2. Genetic implies the condition can be passed on to offspring. Genetic disease can be carried as a simple gene or inherited as a multifactorial condition. Simple genes are either recessive or dominant. With dominant conditions there needs only be one copy in an individual to show the condition which can come from either parent. With recessive conditions two copies need to be present and one comes from each parent. Multifactorial conditions rrequire several genes present and these can come from both parents.

In order to find more out about SRM, I have contacted the Animal Health Trust at Newmarket. They are involved with a lot of the genetic screening tests that have been produced to test pure bred dogs. My contact there, Dr Catherine Mellersh, suggests that in orderfor us to find out more about the disease they need information on dogs affected and whether litter mates or cohorts (companions or associates) are affected. So if more than one individual in a litter were affected this information would help. Pedigrees of such individuals will help elucidate whether there is any connection between affected Beagles or not. These initial statistics would advise us whether it is worth doing any genetic study and may hopefully throw up any connection through environment or other disease. Unless we put together some information we won't find out what is causing SRM. Please contact me for details of how to help with the survey.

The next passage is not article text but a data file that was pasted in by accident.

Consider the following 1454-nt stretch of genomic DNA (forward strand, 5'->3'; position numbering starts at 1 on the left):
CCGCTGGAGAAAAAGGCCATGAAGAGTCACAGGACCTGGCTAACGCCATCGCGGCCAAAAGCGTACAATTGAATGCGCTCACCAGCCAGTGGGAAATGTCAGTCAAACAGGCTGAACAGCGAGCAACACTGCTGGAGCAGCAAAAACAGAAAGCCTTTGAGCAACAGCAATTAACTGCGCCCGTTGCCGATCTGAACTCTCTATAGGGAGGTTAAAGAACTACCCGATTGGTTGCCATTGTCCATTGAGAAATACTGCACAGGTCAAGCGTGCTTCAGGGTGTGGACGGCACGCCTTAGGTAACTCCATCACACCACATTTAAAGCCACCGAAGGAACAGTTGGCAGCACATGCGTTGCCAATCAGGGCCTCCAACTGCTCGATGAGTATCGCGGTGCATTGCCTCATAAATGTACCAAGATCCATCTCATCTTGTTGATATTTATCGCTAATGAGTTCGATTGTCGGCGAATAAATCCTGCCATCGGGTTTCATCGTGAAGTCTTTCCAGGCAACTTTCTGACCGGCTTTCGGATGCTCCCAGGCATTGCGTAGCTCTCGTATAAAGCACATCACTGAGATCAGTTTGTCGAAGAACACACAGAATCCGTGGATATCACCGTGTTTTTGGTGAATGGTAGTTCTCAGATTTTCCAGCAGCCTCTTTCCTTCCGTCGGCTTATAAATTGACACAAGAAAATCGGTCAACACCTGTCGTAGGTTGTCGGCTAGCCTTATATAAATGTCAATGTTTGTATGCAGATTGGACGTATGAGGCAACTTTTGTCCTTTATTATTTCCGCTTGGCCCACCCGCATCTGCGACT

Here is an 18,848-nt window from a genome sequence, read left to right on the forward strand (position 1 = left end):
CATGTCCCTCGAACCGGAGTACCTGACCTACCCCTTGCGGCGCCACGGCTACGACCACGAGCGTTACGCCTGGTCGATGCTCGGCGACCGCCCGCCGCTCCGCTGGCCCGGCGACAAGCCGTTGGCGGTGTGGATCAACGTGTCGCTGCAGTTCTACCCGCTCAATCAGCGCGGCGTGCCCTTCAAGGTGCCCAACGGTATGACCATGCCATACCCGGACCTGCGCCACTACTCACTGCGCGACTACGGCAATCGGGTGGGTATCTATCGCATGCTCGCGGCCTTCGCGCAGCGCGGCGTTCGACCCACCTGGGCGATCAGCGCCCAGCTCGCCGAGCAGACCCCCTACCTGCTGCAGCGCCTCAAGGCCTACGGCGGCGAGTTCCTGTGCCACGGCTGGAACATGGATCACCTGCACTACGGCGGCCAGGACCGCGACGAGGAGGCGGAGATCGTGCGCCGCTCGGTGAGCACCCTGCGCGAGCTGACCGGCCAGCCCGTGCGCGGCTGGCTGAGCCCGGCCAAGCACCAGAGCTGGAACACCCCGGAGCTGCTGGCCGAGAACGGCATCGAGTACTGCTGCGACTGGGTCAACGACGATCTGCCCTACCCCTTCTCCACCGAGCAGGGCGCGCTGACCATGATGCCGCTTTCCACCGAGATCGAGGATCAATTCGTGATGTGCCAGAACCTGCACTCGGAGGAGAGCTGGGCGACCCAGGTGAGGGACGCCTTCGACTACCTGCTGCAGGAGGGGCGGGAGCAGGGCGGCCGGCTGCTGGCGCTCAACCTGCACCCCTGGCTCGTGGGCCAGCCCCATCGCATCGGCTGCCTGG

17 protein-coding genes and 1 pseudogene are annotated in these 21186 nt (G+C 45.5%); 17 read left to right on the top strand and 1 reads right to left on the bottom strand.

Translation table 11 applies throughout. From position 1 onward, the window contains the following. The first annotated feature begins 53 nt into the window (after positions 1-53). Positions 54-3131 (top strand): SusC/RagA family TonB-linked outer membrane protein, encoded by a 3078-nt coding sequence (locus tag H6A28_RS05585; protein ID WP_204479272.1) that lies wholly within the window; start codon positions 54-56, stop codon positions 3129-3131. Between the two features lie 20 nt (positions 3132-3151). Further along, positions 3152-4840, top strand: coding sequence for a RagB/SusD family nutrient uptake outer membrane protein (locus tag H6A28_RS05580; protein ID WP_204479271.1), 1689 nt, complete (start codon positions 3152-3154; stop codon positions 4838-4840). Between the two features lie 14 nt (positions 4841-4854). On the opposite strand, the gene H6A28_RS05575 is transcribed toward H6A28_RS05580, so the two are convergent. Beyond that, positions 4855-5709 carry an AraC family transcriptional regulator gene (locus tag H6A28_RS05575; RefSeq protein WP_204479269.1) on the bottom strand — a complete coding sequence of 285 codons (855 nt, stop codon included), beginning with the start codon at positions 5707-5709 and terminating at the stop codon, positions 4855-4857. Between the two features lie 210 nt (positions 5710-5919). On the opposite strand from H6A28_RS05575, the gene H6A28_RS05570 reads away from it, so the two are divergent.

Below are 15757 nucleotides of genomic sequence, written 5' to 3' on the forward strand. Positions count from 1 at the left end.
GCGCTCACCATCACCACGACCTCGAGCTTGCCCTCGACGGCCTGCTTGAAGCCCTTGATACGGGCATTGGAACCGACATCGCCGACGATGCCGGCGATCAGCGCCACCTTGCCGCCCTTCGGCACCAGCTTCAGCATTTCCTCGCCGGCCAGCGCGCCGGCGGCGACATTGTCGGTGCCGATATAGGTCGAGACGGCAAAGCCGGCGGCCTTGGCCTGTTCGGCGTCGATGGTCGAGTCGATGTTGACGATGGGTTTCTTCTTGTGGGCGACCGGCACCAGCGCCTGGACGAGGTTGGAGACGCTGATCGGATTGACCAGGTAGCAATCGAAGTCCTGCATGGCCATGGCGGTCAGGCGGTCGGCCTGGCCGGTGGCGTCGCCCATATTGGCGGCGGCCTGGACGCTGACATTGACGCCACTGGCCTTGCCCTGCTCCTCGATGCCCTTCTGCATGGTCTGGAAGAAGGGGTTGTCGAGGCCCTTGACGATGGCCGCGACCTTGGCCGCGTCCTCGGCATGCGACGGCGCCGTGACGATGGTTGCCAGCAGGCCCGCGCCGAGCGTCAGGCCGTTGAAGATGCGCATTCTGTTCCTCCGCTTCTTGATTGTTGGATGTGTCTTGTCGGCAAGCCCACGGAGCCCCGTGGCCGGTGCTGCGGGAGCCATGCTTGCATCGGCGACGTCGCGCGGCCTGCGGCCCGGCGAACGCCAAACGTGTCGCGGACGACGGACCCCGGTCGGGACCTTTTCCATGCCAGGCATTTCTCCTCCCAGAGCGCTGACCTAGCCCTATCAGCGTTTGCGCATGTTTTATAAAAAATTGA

Steroid Responsive Meningitis - where are we?

The SRM investigation at the Animal Health Trust (AHT) has completed the first stage. DNA samples from affected Beagles were scanned versus unaffected beagles to look for any obvious differences. The first scan has proved inconclusive which was not entirely unexpected as it is likely that this condition is multi-factorial. Anecdotally, there seems to be a famial pattern to this condition with some lines seeming to be more affected than others.

At the moment we have no idea if this is due to a DNA defect or maybe certain lines have a difference in how their immune response occurs.  Many people have reported this condition to me in breeds other than Beagles, so it may be that we have missed an infectious cause as yet or it may be that dogs in general are more susceptible.

Is it safe to breed from my Beagle?

I would not suggest breeding from any Beagle that has been diagnosed with SRM. Whether it is okay to breed again from a parent or sibling is hard to say. We don,t know enough about why this happens to answer the question. All I can advise that any related dog is not mated until over 2 years of age as 8 - 18 months is the most common age to develope SRM. Also consider that the dog you are mating to is not closely related or closely related to another who has it.

We would have no Beagles left if we tried to avoid all who had a connection to SRM as it pops up here and there all the time. Unfortunately most breeders have come across a case even if not in their own show dogs, either in a puppy they have sold or one sired by a stud.